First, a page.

Inverse operations can also be used to check your work. If the answer to a subtraction problem is incorrect, reversing the operations will usually give you the correct answer.

### Use an Open Number Line to Subtract

Either count down the number line or find the missing parts. Both strategies work because the problem is not contextualized; it’s not a word problem.

Show students to count up or down the number line by friendly numbers, like tens, rather than counting by ones. Always move toward efficiency when solving math problems.

### Introduce Algebraic Concepts

This is a great opportunity to introduce algebra to your students. Put a shape or a letter in the blank. Tell students that the symbol needs to be by itself. Whatever you do on one side you must do on the other side.

This goes along with the suggestion above about making sure students understand that the equal sign means the same as, not the answer. It also goes along well with the inverse operations suggestions above. Are you starting to see how all of these strategies are related to each other?

It’s all about balancing the equation.

### Don’t use a Number Bond to Model Two-Digit Subtraction

Number bonds are great for single digit addition and subtraction or to show how to break apart a number. They show the relationship of the numbers in an equation. That’s all they do. They show a relationship of the numbers.

Always move students toward efficiency in math. A number bond is a great tool in grades K-1 and the beginning of second grade. As students move through multi-digit addition and subtraction, they should move toward more efficient models.

Don’t use a number bond to show all of the digits in a two-digit subtraction equation. Use it to show single digit relationships and use it to break apart numbers to group them easier.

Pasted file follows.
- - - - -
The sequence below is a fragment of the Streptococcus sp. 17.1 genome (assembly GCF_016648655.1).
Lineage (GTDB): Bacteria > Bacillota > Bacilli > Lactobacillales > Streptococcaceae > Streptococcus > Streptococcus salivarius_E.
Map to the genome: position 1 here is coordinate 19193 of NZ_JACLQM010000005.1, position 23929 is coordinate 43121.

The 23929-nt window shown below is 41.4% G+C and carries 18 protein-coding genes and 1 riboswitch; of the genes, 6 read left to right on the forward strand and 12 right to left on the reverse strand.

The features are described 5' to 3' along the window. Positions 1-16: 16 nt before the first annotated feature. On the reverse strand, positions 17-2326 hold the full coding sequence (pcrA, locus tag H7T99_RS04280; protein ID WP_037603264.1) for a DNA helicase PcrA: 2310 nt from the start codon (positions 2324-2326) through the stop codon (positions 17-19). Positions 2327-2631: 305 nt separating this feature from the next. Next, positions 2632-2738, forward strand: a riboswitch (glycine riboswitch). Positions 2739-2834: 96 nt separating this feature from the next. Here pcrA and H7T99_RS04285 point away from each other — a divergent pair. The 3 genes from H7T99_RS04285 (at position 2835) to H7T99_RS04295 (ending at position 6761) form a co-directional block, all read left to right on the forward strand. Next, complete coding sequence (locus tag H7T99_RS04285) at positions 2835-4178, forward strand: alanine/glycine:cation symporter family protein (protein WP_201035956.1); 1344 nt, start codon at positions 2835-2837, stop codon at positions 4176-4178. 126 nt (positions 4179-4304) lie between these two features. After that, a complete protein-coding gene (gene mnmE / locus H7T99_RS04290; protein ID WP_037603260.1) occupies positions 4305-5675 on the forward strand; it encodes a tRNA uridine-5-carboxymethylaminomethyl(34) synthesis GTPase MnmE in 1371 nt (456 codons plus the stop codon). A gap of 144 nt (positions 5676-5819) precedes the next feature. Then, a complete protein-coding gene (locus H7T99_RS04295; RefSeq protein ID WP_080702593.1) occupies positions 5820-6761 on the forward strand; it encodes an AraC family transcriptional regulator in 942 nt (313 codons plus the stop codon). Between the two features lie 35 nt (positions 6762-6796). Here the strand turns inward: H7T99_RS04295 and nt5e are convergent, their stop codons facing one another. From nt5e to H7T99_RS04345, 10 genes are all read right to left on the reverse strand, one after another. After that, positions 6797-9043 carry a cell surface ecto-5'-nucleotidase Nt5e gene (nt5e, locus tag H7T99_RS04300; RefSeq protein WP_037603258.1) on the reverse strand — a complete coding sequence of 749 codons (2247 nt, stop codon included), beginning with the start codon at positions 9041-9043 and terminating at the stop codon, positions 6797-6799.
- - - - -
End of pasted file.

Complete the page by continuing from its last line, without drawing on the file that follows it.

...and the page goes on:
Number bonds are also a great way to break apart larger problems. For instance, you could break apart 23 into 20 + 3 and show it using a number bond, or two lines below the number. This is a way to use number bonds to break apart larger numbers.

## Misconceptions that Students often have about Subtraction

Many students have misconceptions about subtraction. For instance, they often think that subtraction is just counting down.

These misconceptions can cause students to struggle with solving math problems. In order to help students overcome these misconceptions, it’s important for teachers to be aware of them and address them in class.

Here are some of the most common misconceptions about subtraction:

• Subtraction is just counting down: Counting down is one strategy when subtracting, but students can also count up or find the difference between two numbers.
• You can only subtract from larger numbers: As students will move through their math education, they will learn that, you can subtract from smaller numbers and work with negative numbers.

As a teacher, it’s important to be aware of these misconceptions when you’re working with a variety of two-digit subtraction strategies.

## Resources that Model Two-Digit Subtraction

Here are a few resources that you might like for your classroom. These resources use the models and strategies you’ve read about above.

## More Subtraction Ideas

Are you teaching two-digit and three-digit subtraction? Here are more ideas that expand on the concepts in this blog post.